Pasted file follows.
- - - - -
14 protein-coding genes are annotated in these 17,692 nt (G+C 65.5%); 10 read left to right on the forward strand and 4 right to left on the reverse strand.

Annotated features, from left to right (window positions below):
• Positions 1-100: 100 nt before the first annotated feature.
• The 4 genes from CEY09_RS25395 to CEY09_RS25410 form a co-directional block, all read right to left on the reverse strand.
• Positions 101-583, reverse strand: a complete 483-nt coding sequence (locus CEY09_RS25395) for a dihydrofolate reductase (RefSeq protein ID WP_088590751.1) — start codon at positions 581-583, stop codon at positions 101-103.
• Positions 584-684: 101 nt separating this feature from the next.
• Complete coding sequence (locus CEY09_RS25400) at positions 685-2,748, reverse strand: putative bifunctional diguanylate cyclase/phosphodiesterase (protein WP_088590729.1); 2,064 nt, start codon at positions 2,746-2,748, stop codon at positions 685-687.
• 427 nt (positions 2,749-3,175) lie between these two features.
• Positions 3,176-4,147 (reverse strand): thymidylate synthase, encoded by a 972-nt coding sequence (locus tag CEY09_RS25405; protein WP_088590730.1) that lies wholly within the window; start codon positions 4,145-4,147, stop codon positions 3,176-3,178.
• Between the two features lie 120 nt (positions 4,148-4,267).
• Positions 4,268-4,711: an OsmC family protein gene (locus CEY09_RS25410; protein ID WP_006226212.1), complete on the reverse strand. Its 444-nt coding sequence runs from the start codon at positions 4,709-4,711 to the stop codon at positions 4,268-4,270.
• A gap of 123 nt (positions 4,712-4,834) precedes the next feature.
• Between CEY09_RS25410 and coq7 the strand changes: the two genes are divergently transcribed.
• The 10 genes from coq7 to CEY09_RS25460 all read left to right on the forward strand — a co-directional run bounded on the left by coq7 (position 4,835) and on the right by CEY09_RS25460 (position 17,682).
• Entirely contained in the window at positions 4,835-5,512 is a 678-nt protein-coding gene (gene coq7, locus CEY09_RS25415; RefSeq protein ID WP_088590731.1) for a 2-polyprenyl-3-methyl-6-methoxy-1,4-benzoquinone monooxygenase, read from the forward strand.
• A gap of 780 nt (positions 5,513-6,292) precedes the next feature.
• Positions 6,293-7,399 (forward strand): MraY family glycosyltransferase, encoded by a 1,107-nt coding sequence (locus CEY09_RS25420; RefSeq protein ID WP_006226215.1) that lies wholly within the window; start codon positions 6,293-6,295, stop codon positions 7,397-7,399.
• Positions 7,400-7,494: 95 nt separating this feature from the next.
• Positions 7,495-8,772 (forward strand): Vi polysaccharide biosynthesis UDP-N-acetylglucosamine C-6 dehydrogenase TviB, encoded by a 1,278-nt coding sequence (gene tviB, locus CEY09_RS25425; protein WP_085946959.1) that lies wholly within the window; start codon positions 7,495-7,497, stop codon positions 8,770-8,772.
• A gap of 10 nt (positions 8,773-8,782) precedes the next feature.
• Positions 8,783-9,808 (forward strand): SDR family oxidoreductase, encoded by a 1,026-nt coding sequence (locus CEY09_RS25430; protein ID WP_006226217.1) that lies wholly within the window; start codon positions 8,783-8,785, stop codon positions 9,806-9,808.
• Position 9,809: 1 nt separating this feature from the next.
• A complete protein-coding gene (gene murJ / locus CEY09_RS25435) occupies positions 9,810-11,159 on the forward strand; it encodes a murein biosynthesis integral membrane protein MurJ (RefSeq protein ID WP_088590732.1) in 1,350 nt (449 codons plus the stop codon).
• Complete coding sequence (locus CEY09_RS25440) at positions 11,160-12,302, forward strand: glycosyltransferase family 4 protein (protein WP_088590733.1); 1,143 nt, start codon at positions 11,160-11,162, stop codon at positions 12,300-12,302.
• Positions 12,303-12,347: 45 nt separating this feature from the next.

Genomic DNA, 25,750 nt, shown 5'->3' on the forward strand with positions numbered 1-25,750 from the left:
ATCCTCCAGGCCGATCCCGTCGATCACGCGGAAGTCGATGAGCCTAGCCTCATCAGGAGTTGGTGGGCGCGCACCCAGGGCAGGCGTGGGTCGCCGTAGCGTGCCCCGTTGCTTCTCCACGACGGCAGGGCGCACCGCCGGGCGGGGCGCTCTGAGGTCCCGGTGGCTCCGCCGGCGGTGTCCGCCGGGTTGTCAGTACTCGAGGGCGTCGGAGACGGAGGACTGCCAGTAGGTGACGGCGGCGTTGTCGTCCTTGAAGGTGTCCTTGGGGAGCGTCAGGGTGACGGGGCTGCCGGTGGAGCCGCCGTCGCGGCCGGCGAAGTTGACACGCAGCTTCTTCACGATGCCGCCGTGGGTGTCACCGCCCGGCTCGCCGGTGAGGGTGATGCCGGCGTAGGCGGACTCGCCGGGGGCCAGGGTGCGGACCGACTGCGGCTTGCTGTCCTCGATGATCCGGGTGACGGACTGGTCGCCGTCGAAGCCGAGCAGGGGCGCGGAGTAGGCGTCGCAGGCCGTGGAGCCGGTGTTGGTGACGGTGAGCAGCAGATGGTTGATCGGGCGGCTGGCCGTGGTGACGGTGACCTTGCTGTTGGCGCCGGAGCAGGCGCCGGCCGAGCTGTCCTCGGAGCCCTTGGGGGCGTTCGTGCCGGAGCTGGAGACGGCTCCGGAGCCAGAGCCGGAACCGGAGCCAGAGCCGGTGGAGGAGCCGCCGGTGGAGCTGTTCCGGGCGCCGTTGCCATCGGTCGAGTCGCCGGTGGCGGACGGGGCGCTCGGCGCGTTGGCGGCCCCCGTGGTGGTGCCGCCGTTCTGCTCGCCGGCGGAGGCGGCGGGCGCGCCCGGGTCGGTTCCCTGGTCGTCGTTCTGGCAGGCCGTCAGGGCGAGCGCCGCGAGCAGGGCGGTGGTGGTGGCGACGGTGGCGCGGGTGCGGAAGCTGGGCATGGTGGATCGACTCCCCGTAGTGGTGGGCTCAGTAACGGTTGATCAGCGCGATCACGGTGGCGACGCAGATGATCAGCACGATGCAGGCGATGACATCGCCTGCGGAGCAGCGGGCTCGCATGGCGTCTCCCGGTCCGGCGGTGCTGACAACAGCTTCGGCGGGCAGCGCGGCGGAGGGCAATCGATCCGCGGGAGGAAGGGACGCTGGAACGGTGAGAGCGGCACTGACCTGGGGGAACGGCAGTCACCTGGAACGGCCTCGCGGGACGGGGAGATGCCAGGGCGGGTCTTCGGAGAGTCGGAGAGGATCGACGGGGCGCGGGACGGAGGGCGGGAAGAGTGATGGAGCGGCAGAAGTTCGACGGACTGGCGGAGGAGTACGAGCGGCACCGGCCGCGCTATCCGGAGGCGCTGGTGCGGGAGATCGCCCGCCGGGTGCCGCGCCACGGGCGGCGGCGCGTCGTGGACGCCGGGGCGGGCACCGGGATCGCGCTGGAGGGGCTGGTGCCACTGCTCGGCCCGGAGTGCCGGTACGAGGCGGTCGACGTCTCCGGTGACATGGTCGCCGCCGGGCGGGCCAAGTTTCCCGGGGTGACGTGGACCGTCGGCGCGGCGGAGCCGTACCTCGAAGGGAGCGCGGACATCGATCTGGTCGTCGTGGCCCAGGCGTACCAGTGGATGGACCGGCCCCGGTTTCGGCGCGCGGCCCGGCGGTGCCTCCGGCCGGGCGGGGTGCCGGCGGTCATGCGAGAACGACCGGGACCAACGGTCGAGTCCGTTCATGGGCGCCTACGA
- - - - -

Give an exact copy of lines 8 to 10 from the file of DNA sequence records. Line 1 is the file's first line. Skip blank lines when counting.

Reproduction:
• 427 nt (positions 2,749-3,175) lie between these two features.
• Positions 3,176-4,147 (reverse strand): thymidylate synthase, encoded by a 972-nt coding sequence (locus tag CEY09_RS25405; protein WP_088590730.1) that lies wholly within the window; start codon positions 4,145-4,147, stop codon positions 3,176-3,178.
• Between the two features lie 120 nt (positions 4,148-4,267).